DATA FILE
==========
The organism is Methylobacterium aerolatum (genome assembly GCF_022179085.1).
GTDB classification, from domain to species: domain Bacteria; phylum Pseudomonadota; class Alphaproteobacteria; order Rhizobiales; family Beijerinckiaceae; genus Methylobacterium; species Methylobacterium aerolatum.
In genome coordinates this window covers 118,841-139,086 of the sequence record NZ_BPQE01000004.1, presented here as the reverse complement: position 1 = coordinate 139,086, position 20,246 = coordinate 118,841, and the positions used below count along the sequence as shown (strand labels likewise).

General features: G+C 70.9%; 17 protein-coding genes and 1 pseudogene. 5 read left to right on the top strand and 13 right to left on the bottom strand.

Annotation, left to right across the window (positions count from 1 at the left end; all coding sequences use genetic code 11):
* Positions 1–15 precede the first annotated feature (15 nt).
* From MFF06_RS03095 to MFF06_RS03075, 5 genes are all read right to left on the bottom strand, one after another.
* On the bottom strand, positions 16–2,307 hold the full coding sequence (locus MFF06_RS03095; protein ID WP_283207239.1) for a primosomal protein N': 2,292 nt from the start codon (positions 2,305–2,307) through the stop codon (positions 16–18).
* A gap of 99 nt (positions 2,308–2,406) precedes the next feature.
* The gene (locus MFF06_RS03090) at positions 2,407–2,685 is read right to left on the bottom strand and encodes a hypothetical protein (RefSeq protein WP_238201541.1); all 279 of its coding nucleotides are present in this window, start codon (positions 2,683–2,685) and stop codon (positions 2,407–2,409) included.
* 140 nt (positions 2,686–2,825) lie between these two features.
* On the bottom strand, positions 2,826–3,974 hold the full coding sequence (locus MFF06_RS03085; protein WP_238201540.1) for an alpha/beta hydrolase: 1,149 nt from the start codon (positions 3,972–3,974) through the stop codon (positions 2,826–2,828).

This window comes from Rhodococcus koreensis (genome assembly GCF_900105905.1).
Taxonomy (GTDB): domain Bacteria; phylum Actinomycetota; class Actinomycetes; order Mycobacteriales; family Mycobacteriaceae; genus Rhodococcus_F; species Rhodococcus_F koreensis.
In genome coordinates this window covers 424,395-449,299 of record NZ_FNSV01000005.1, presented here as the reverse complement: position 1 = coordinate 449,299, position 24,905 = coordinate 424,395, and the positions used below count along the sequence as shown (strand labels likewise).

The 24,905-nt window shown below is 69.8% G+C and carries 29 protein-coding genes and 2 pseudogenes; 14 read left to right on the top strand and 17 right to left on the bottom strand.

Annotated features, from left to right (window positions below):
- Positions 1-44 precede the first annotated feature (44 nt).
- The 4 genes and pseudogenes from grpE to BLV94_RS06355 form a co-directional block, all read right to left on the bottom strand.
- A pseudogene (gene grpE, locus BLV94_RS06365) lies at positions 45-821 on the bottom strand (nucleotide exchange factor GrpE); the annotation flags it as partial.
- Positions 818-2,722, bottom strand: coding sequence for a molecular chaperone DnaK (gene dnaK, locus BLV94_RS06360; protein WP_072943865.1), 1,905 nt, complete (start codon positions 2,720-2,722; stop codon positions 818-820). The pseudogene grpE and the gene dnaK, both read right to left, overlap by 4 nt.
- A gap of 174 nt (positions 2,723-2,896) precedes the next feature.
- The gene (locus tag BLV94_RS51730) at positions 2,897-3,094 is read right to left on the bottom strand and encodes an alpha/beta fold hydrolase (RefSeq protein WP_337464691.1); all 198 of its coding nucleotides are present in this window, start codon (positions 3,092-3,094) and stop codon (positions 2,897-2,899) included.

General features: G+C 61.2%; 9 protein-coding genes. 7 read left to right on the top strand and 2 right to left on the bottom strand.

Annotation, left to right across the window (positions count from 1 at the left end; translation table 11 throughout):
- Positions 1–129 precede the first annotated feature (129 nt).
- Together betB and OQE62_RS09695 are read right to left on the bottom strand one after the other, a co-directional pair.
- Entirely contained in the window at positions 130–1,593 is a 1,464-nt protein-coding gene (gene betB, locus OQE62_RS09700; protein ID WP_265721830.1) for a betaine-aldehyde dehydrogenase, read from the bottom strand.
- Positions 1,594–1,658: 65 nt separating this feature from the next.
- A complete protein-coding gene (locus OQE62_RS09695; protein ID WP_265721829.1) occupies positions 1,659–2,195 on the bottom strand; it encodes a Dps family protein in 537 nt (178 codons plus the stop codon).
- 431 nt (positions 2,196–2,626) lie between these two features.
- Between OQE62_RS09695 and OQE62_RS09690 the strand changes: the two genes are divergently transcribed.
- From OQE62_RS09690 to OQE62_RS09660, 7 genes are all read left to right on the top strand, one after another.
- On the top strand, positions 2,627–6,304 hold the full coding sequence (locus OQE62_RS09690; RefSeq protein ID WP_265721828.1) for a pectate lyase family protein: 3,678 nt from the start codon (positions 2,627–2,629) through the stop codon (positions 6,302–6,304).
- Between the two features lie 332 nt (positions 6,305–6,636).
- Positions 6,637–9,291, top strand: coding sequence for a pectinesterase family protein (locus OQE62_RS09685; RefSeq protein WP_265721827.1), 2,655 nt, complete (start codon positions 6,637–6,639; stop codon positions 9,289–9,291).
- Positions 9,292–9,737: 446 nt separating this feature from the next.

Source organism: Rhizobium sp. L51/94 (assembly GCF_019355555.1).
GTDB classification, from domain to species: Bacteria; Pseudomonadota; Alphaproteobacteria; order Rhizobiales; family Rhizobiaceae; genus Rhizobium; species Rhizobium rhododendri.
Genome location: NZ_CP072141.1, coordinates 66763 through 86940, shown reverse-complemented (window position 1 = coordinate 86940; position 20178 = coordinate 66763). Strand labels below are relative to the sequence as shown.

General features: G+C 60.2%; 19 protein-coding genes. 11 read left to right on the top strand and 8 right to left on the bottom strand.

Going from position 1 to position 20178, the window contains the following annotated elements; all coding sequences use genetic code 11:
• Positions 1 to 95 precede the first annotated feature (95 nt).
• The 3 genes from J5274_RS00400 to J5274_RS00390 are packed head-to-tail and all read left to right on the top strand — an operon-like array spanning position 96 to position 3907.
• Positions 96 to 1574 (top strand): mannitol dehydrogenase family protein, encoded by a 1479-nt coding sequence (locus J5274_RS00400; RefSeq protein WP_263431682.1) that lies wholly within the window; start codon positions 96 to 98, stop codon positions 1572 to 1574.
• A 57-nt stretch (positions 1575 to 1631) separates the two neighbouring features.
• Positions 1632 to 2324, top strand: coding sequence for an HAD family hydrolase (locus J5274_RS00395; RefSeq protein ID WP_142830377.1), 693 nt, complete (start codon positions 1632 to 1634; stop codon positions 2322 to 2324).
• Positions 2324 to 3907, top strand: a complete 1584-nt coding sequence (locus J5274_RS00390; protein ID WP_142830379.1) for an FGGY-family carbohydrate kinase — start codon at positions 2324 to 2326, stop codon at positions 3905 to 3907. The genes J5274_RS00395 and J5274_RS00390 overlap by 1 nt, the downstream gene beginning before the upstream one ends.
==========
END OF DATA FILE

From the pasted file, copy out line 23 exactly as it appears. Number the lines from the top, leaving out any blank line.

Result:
- The gene (locus tag BLV94_RS51730) at positions 2,897-3,094 is read right to left on the bottom strand and encodes an alpha/beta fold hydrolase (RefSeq protein WP_337464691.1); all 198 of its coding nucleotides are present in this window, start codon (positions 3,092-3,094) and stop codon (positions 2,897-2,899) included.